And as a former Air Traffic Controller, and Airline Pilot, I can tell you why.

Air Traffic Control is complex. That’s not a secret. On average, it takes a controller three months to gain a ‘rating’, or qualification, for a specific piece of airspace; that’s how long it takes to become comfortable with the 4D picture in front of you to provide a flawless ATC service. More complex airspace could take six months.

You have to learn each corner of your bit of sky. Learn the rules of the sector, learn the agreements you have with other centres about how you will receive and present traffic at the boundary. But the most important thing you learn is how the traffic flows.

ATC is not an aerial traffic battle whose landscape changes each day. It is not a web of complex contrails that, seen from the ground, appear to merge and diverge at random. The traffic flow is a largely predictable set of events, where the same airlines are operating on the same routes – providing a basis for us, as controllers, to learn the patterns of the flow, and to learn a trick for every trajectory.

This is key. It’s been 15 years since I worked the North Atlantic flow in Shannon, but I remember the callsigns, the flows, and how to handle them, like an indelible challenge and response game in my mind.

Shamrock 37J, airborne Shannon” : “direct to Strumble, climb him to 270”.
“Belfast departure for Tenerife” : “stop him low, get him under the NAT traffic”.
“Two converging at LIFFY” : “Drop the Speedbird, he’s for Manchester”.

Humans learn patterns. This is how ATC works. We fill a bucket full of “stuff we’ve seen before”, leaving us free to concentrate on the few things we haven’t. This is the flow. If you watch 737’s fly up the Hudson on a hot summer morning, this is the La Guardia flow. Not an inch left or right. Heading into Amsterdam? “Direct to Pampus, down to FL70”.  One after another.

This is why we need three months to learn the airspace. For the flow. And this is why, when I found myself in New Zealand, learning to operate as an Air Traffic Controller far away from Shannon, I was floundering, like one of those dreams where you running but standing still. I am a controller, but I can’t control. I don’t know the airspace, and I don’t know the flow. Slowly, over the months, geography takes shape, traffic patterns show themselves, situations become seen. I start to get a sense of distance and time on my scope – or scopes, because New Zealand is long and thin I have to reorientate my thinking north-south, rather than east-west, as in Shannon. Out of the mist of training, I am a controller again, but it takes time. A lot of time.

Ultimately, I can reach the point where I can do my job – the real job of an Air Traffic Controller – to be familiar enough with the airspace and traffic that I have “the picture”. The full situational awareness, with most climbs, descents, speeds, and vectors being routine and familiar, means I can spot the something that’s off, wrong, going to develop into a conflict, and do so intuitively, like a sixth sense. Air Traffic Control is an art, it’s a dance. You don’t do it by complex calculations in your head, you don’t need a computer. It’s the visual in front of you – radar or tower – coming to life in your brain, you feel it, and the solution becomes instinctive.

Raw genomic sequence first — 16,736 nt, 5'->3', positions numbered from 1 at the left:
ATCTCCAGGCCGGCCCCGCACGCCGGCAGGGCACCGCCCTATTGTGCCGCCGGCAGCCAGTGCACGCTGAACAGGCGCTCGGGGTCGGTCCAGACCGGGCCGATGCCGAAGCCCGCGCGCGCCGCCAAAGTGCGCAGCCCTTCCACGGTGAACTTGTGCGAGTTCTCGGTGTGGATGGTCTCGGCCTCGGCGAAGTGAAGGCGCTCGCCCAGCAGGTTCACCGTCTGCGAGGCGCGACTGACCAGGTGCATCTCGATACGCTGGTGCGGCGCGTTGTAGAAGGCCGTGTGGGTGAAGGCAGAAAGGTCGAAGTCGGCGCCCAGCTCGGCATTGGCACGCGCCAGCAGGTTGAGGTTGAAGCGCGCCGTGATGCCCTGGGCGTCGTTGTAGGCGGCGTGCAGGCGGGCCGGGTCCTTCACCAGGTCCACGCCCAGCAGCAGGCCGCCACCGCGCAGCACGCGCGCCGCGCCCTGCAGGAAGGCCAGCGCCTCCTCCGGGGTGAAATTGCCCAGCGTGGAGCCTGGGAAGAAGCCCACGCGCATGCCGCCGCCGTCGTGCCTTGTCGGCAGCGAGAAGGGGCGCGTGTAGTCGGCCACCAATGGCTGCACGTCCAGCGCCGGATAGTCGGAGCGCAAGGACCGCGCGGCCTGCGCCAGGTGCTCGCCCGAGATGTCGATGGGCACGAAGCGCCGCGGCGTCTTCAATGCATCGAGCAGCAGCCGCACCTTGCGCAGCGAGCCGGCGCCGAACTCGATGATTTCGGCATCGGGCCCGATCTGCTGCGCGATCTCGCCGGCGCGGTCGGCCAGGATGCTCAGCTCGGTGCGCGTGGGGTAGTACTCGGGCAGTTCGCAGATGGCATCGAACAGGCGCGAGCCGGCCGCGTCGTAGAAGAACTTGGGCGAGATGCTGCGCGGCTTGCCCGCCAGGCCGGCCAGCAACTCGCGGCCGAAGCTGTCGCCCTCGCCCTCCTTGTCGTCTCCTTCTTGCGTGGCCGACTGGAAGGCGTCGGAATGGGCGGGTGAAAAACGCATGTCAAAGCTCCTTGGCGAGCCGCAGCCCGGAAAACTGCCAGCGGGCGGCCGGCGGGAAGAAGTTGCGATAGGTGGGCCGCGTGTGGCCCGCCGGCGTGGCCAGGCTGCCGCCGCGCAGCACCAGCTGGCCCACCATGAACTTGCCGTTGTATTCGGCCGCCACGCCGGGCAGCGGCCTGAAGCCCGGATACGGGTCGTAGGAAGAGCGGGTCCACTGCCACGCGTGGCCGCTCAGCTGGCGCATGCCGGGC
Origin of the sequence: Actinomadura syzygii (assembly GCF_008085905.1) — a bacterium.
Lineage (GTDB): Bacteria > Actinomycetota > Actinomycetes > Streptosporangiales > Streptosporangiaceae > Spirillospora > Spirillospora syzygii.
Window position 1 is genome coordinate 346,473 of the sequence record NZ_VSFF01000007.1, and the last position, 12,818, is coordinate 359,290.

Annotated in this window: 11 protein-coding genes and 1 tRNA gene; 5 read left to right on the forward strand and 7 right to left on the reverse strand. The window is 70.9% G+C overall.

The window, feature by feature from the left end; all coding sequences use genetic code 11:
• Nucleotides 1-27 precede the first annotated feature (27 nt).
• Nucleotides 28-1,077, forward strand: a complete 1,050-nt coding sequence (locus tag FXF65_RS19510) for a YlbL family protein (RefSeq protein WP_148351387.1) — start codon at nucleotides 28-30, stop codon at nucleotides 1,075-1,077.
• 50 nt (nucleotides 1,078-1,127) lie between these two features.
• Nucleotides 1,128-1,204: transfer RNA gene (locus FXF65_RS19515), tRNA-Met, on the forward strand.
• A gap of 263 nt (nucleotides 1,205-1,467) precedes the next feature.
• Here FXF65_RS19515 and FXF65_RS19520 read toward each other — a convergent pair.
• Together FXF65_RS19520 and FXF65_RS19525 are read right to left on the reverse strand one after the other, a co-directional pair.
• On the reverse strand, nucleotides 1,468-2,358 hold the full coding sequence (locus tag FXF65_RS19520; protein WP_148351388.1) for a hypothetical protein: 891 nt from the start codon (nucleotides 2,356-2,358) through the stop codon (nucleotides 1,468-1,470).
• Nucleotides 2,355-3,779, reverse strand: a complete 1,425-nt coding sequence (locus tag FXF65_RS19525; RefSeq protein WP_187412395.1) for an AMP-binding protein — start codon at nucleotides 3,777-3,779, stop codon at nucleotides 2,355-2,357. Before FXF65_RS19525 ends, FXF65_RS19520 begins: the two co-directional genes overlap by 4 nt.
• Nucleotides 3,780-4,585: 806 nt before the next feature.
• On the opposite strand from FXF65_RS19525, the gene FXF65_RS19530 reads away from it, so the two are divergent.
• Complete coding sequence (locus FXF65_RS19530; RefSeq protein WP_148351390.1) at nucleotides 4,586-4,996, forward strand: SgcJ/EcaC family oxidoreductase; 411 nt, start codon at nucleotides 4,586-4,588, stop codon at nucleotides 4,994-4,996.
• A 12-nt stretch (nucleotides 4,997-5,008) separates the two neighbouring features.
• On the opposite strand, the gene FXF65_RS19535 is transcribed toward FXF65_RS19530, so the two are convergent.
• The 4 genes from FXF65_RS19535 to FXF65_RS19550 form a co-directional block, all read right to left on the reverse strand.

And this is why you can’t bus in a set of replacement controllers, shuffle them down the corridor into the radar room, and up the stairs to the tower, and expect a safe, efficient, and orderly flow of traffic.

Controllers know the power of the strike. In most countries, it is used rarely, and fairly. They understand the impact on airlines and passengers. There are many other forms of industrial action a controller can take – like a training ban, an overtime ban – before reaching the point of actually stopping work.

Commerce will always find a way to continue. Safety is different, and delicate. It must be nurtured and protected. When the two collide head on – the commerce of keeping an airline flying, vs. the safety of an established, effective Air Traffic Control system – safety must take precedence. Here, safety means accepting the strike, as is – and working with the controllers, quickly, to find a solution. Let them be heard.


We’ll keep this page updated with the latest situation on the Ethiopian ATC strike. Reports that we have received so far are as follows:

  • Controllers in adjacent ACC’s are reporting lack of adherence to Letters of Agreement – seeing aircraft with 4 minutes instead of 10 minutes separation.
  • RA reported by Kenya ATC between two airlines on Wednesday.
  • Kenya and Sudan reported loss of separation and poor coordination and transfer of traffic at their FIR boundaries with Ethiopia.
  • Retired and Management controllers, who appear to have never rated or validated in position, are also being used, though unqualified for Addis.

We were first alerted to this issue by a Fox. Many of you know that we are Fixing Notams. The lack of Notams in this situation, is an exceptionally clear example of point 1 in the “Why” of the Notam Problem. Sometimes, we can’t trust the state to tell the truth. And this is a clear example.

Thankfully, our network of Foxes – undercover ATCO’s, pilots, and dispatchers –  is growing, and reporting on things just like this, so that we can tell you what’s really going on. Keep reporting.

Further reading

  • Tell us anything additional we should know – news@ops.group
  • Monitor #ops-alerts in your member Dashboard, and Slack.
  • Contact the author: Mark Zee.


Italy ATC strike CANCELLED

Update 17 July: The 24hr ATC strike planned for July 21 has now been CANCELLED.

Controllers at all the ACC sectors were planning to take part, and additional strikes were planned at the local level at at the following airports: LIRA/Rome Ciampino, LIRF/Rome Fiumicino, LIEE/Cagliari, LICC/Catania, LICA/Lamezia, LICJ/Palermo, LIBP/Pescara, LIPZ/Venice